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a Right Thought on Outsider Art and Reclusive Artist and Writer, Henry Darger

It’s a cliché statement but unfortunately a true one, some artists never get the recognition they deserve while alive and only after they’ve passed, their talent and work is truly appreciated. Their work may be considered ‘Outsider Art’, a phrase first coined by art critic Roger Cardinal in 1972, revering to artists working outside the official art scene or work done by patients in mental institutions or even prisoners in jail, often the manifestation of their mental state. In some cases a person’s work is only discovered after their death, without anybody ever seeing their work while they were alive. Arguably one of the best examples of an ‘Outside Artist’ was American writer and artist Henry Darger.

Henry Darger lived a reclusive live as a hospital custodian in Chicago, Illinois, and as a child he was institutionalized in the Asylum for Feeble-Minded Children in Lincoln, Illinois. The asylum’s practices included forced labor and severe punishment for those stepping out of line. He often bud heads with teachers believing himself to be able to “see through the lies of adults” resulting in a “smart-aleck” attitude which also caused teasing from other attendees. After escaping the asylum at the age of 16 he returned to his birth place of Chicago. He had an inherent love for children and he and his one close friend, William Schloeder, often discussed establishing the “Children's Protective Society", an organization that would put abused and neglected children up for adoption with loving families. In 1930 Darger settled in a second floor room on Chicago's North Side. It was in this room where he wrote and illustrated The Story of the Vivian Girls, in What is Known as the Realms of the Unreal, of the Glandeco-Angelinian War Storm, Caused by the Child Slave Rebellion for 43 years.

a Painting from The Realms of the Unreal

The Realms of the Unreal consists of 15,145 pages bound in 15 volumes with 3 of them consisting of several hundred illustrations. The majority of the story deals with a child rebellion against a regime of child slavery formed by an evil overlord. He pulled, at least in part, inspiration for his work from his experiences when institutionalized in the Asylum for Feeble-Minded Children. He was also inspired by the portrait of five-year-old murder victim, Elsie Paroubek in the Chicago Daily News. After a newspaper clipping of the little girl’s portrait was supposedly stolen from his locker, among some other possessions, he got quite distraught as the portrait and the story of the unsolved murder held great significance among is ever increasing collection of newspaper, magazine and other printed media clippings, usually featuring children. This event sparked a clear idea for the The Realms of the Unreal’s story, building upon an earlier draft of the novel.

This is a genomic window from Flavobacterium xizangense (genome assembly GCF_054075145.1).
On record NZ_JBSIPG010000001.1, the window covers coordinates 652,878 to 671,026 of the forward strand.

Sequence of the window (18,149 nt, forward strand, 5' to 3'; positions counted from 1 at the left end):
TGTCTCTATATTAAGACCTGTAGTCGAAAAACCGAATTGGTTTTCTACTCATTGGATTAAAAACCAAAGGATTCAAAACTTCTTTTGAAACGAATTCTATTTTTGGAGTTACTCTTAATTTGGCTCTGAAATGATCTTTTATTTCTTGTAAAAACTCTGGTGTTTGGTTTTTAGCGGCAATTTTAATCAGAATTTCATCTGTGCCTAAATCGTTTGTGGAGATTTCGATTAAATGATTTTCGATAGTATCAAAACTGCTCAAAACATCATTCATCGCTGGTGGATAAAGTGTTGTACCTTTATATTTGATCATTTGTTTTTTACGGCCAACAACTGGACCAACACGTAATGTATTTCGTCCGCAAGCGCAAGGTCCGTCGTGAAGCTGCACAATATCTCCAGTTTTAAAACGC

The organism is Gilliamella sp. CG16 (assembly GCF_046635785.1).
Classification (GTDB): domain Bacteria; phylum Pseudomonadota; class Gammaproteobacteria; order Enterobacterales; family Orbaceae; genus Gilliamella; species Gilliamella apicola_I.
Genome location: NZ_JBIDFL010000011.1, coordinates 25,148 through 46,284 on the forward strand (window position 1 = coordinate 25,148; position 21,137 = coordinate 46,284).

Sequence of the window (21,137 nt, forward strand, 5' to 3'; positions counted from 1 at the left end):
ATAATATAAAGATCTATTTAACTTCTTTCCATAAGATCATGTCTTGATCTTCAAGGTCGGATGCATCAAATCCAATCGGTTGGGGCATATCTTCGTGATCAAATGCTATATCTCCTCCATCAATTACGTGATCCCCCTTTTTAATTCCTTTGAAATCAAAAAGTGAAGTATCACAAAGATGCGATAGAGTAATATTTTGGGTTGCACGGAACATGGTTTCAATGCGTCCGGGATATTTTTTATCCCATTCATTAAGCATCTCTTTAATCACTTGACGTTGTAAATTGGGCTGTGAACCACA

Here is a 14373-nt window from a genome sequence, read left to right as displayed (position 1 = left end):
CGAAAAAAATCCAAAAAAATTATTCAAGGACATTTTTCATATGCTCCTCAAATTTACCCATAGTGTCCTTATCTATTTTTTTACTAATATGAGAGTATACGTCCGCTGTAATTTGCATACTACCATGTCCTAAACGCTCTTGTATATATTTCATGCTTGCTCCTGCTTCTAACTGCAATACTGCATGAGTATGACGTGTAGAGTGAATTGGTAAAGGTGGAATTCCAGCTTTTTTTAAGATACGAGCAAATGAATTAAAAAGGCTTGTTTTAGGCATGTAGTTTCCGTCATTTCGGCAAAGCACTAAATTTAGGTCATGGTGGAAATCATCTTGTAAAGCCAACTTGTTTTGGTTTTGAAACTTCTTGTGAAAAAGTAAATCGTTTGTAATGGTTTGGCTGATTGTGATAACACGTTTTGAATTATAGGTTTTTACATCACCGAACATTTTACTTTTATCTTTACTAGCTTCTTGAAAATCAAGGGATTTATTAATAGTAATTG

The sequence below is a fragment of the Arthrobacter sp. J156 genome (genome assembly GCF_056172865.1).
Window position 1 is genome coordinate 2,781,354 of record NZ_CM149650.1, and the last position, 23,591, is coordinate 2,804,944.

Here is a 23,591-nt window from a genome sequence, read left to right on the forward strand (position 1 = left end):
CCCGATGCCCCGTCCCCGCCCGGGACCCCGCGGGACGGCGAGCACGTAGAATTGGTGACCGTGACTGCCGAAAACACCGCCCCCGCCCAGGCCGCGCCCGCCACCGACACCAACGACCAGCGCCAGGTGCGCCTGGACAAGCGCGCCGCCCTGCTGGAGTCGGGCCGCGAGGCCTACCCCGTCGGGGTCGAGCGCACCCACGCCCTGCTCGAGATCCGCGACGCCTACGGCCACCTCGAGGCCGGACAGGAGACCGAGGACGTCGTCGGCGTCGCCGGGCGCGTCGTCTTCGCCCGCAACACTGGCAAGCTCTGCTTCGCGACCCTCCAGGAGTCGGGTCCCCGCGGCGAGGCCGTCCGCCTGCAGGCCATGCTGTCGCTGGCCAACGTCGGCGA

His illustrations consisted of scroll-like watercolor paintings, all done on pages from magazines and coloring books. He used clippings from magazines, children’s books and other trash he collected for his human figures, composing them in collages and he is often praised for his natural gift for composition. He also made use of tracings and had an excellent pallet as exhibited in his water color paintings. His illustrations depicted large scale battles, scenes of torture and daring escapes.

I find it really sad that some artists will never know their work’s influence or how their work touched others, but I also understand that for some people art is a very personal thing and is used as a form of therapy and they choose not to share their work with others. Someone should also never be forced to share their work with the world if they don’t want to as this can do more damage than good, robbing them of their therapeutic outlet.

While visiting Cape Town earlier this year I bought an old unmarked photo album at a local thrift shop, the album contained truly remarkable nature photographs. I know nothing about the person who took them and for all I know it could be the work of a famous photographer, either way, in the spirit of underappreciated or unknown artists I would like to share some of the photos below.

Franscois Potgieter

Founder, Artist, The Mind Is Right


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